This use case shows how a customer data analyst can use journey channel analysis to help drive revenue growth for a new product launch.
Note: This scenario is partly based on the Most traveledmetric that is temporarily removed from Journey Analytics. The measurement will return to Journey Analytics soon. For details, refer to the What's new article.
Set the goal
Last year, CityCool unveiled a cutting-edge electronic watch called Sleekfit. After a profitable market response and positive feedback from consumers, CityCool is ready to launch Sleekfit 2.0. Anthony, a Customer Data Analyst at CityCool, wants to support the Sleekfit 2.0 launch to help meet the business goal of increasing revenue by 10%.
Anthony wants to understand the paths that led to the purchase of a Sleekfit 1.0 to discover whether there are any interaction patterns that CityCool's customer experience designers would find useful for their design of the Sleekfit 2.0 campaign.
Configure the report
CityCool has a subset of buyers who tend to spend the most - the top-tier buyers. Anthony wants to know what it will take to get these customers to purchase the Sleekfit 2.0. He would like to understand what paths these top-tier buyers take, so he decides to limit his report to show only the paths that were taken by these buyers. He selects Top Tier Buyers from the Audience menu.
Anthony wants to see the top five most-traveled paths that meet his criteria. He selects this option from the Report options menu.
Next, Anthony selects the Cart Purchased event as the end touchpoint of the paths that he wants to see. Only paths that resulted in a cart purchase will be included in his report. Anthony filters the Cart purchased event to include only purchases that included a Sleekfit 1.0.
Now that Anthony has defined all of the criteria for the paths he wants to see, he is ready to run the report.
Analyze the results
The journey channel report results show the paths that led to a Sleekfit 1.0 purchase. Each path shows the channels that customers used to interact with the brand. The paths are sorted by most traveled in descending order, but the report also provides metrics for Anthony to compare paths by duration, average revenue, and the number of unique customers.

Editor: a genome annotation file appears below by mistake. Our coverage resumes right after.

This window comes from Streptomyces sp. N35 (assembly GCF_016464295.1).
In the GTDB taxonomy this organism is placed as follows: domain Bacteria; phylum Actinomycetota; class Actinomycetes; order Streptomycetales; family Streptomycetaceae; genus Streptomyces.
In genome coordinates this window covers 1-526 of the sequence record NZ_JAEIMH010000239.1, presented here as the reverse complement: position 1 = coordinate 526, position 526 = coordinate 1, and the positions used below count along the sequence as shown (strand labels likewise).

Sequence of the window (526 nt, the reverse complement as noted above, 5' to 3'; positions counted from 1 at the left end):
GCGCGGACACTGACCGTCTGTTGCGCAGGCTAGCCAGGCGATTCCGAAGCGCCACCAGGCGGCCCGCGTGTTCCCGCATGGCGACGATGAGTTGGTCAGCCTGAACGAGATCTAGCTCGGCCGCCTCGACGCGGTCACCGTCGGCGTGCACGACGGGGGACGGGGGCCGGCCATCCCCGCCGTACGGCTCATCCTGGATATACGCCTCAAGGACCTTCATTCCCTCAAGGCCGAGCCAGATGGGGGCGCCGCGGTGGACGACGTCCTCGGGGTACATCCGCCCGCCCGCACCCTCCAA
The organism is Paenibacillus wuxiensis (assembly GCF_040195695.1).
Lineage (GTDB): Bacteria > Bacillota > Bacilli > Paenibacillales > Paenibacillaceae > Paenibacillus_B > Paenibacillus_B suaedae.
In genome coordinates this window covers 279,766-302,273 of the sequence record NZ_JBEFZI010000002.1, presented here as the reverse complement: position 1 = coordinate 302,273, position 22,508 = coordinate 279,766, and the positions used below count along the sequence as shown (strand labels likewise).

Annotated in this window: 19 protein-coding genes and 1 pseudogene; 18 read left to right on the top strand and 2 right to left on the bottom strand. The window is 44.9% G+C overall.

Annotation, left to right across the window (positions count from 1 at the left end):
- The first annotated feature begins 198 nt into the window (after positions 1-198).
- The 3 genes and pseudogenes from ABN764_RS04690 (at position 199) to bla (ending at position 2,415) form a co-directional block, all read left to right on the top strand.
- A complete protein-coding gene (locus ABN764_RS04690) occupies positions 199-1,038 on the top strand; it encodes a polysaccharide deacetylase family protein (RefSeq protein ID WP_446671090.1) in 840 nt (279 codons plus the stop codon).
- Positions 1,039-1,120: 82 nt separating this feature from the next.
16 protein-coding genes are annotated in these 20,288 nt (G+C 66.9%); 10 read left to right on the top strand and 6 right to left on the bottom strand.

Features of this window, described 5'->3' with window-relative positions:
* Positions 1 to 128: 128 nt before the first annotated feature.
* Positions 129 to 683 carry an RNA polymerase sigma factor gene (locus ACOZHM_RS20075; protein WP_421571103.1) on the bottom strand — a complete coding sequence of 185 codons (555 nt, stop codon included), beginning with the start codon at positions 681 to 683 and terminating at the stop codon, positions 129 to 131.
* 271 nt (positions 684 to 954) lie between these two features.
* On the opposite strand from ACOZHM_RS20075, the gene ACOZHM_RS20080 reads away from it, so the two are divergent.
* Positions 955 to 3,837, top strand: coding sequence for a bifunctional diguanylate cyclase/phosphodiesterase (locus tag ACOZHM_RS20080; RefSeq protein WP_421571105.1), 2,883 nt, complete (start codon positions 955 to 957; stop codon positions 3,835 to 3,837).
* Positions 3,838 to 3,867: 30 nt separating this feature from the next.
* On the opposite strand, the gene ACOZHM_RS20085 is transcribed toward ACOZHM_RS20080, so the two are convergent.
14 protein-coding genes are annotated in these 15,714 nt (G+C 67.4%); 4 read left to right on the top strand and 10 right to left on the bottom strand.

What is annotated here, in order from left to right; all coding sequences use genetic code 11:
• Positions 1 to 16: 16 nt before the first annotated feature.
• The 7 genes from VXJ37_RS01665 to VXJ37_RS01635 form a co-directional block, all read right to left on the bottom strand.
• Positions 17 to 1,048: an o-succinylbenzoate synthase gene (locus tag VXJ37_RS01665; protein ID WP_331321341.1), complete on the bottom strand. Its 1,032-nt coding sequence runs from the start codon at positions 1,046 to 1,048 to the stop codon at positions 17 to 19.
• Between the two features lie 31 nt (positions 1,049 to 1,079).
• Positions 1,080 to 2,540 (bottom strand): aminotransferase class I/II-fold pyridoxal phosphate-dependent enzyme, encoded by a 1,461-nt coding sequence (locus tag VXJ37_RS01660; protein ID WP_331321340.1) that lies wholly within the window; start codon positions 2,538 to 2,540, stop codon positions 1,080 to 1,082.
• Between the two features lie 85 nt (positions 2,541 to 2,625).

To visually compare the top paths along the time dimension, Anthony switches to the Time-lapsed view. In this view, he can quickly gauge the time elapsed between individual channels within a path.
Drill into channel activity
Anthony drills into the most frequently traveled path in the channel summary for deeper insights. He sees an aggregate view of the customer interactions that the top-tier buyers completed in the different channels along their path to purchasing a Sleekfit 1.0. He notices that a majority to the customers who traveled this path to purchase began by opening the promotional email with a 10% discount offer. Next, they clicked the email link to the product summary page on the website and then launched the Sleekfit promotional video before making their purchase.
Anthony shares what he has learned with CityCool’s user experience design team. The designers can then design a storyboard template as the foundation for new customer experience designs for the Sleekfit 2.0 launch.